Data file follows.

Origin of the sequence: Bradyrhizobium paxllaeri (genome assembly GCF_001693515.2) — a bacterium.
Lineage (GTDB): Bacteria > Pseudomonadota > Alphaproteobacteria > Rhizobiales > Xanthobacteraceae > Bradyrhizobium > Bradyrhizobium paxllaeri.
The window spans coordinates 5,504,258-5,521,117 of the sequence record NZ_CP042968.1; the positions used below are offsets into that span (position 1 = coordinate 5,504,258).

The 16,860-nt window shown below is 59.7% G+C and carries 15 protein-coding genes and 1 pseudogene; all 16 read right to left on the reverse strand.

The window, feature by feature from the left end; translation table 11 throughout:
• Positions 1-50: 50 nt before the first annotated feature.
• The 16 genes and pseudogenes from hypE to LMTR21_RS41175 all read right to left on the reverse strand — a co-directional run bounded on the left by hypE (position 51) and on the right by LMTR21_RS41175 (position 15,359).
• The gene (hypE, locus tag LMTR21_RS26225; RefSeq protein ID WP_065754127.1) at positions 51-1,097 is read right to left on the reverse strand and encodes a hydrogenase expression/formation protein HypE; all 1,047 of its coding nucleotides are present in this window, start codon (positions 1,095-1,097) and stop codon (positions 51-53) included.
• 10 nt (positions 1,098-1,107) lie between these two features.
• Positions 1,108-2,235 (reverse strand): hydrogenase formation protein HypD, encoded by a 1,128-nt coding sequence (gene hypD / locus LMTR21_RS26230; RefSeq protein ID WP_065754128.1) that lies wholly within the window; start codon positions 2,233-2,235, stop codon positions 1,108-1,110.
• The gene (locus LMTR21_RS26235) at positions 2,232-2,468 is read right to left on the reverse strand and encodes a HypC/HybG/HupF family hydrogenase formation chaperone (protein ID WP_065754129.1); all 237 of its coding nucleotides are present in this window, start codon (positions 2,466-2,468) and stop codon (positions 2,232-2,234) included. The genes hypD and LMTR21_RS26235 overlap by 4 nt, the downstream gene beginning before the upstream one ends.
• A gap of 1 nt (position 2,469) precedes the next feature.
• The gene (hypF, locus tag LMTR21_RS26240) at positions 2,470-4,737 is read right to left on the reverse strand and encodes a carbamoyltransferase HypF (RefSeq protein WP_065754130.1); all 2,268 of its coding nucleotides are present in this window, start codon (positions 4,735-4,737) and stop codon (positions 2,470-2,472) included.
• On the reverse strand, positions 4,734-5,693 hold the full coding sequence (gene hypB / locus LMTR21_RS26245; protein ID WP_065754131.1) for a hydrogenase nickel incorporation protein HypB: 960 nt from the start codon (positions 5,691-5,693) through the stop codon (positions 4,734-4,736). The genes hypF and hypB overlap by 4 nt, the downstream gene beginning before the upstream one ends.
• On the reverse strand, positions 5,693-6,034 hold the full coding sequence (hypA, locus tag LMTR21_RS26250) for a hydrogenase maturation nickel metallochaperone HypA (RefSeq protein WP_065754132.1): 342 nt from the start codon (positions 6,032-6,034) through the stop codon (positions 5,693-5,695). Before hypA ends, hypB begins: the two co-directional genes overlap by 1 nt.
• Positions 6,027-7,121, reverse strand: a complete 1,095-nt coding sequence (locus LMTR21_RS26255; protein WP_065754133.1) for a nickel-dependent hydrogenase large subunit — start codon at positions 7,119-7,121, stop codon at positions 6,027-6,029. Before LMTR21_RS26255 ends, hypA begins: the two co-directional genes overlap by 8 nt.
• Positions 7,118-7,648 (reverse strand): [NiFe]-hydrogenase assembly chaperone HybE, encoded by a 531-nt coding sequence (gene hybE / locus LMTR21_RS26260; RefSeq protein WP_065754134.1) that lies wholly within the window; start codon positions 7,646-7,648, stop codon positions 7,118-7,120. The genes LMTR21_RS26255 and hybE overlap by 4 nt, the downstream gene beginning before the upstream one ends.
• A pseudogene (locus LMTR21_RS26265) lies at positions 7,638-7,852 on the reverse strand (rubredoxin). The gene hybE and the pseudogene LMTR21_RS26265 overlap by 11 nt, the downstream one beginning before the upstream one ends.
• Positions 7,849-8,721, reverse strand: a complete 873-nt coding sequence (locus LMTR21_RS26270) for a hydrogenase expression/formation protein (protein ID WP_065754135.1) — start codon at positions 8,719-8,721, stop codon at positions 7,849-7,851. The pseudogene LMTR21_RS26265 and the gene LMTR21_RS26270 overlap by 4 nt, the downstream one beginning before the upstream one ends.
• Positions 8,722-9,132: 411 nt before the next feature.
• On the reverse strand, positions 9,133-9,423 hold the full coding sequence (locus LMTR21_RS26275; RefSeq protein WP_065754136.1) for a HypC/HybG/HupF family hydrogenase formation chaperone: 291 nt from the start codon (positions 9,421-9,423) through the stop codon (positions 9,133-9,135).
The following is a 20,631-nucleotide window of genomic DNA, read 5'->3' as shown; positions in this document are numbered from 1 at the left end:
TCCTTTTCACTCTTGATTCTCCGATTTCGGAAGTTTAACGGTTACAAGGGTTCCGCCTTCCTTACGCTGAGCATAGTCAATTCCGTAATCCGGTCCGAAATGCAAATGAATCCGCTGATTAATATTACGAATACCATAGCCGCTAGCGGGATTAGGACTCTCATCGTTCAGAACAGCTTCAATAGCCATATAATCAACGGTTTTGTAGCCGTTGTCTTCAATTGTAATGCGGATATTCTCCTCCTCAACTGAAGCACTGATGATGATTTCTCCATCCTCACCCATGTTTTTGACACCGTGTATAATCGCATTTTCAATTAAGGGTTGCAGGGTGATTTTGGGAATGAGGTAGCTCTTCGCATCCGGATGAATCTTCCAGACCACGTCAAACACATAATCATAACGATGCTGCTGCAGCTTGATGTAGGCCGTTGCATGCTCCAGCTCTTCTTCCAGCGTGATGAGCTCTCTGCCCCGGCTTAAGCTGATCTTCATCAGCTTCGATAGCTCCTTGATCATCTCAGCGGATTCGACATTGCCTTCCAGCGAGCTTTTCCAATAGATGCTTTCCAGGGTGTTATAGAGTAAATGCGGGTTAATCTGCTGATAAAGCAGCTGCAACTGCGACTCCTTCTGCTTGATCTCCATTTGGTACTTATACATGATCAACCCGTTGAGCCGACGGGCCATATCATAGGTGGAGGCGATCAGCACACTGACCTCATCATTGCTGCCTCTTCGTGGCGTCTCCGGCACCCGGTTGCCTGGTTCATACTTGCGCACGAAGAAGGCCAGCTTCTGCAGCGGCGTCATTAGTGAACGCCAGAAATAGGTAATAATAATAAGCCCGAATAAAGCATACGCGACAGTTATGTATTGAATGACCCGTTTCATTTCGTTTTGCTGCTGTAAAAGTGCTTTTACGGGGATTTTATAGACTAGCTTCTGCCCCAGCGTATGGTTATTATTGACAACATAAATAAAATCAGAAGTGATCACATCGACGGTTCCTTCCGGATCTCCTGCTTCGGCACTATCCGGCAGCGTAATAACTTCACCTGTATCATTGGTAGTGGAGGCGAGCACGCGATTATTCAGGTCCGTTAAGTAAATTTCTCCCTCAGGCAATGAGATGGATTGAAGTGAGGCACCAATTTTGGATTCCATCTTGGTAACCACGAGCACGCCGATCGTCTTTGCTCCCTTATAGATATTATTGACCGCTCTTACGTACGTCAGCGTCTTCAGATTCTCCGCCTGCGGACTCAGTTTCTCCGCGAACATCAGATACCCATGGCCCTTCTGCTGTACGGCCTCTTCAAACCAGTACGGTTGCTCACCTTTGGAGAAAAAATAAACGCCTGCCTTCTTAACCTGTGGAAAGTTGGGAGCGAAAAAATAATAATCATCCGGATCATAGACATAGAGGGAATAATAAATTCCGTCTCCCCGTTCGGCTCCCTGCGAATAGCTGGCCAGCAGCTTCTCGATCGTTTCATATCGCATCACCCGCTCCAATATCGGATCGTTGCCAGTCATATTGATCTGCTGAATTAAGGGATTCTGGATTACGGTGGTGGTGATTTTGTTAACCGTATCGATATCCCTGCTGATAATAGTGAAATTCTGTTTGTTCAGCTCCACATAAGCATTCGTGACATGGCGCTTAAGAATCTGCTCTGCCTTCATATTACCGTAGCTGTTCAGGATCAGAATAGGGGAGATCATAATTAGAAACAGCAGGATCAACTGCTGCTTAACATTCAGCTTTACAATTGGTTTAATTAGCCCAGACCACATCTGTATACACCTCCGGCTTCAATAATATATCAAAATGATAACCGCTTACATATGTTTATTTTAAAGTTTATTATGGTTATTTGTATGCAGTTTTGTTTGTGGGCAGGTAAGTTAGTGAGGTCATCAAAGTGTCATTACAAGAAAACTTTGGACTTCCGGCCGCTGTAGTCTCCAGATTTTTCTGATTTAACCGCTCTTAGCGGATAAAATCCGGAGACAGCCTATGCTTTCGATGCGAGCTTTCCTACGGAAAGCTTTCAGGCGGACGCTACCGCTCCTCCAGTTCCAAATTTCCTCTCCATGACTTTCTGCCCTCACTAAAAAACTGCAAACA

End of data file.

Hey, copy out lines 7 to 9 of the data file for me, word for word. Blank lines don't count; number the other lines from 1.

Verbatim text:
• The 16 genes and pseudogenes from hypE to LMTR21_RS41175 all read right to left on the reverse strand — a co-directional run bounded on the left by hypE (position 51) and on the right by LMTR21_RS41175 (position 15,359).
• The gene (hypE, locus tag LMTR21_RS26225; RefSeq protein ID WP_065754127.1) at positions 51-1,097 is read right to left on the reverse strand and encodes a hydrogenase expression/formation protein HypE; all 1,047 of its coding nucleotides are present in this window, start codon (positions 1,095-1,097) and stop codon (positions 51-53) included.
• 10 nt (positions 1,098-1,107) lie between these two features.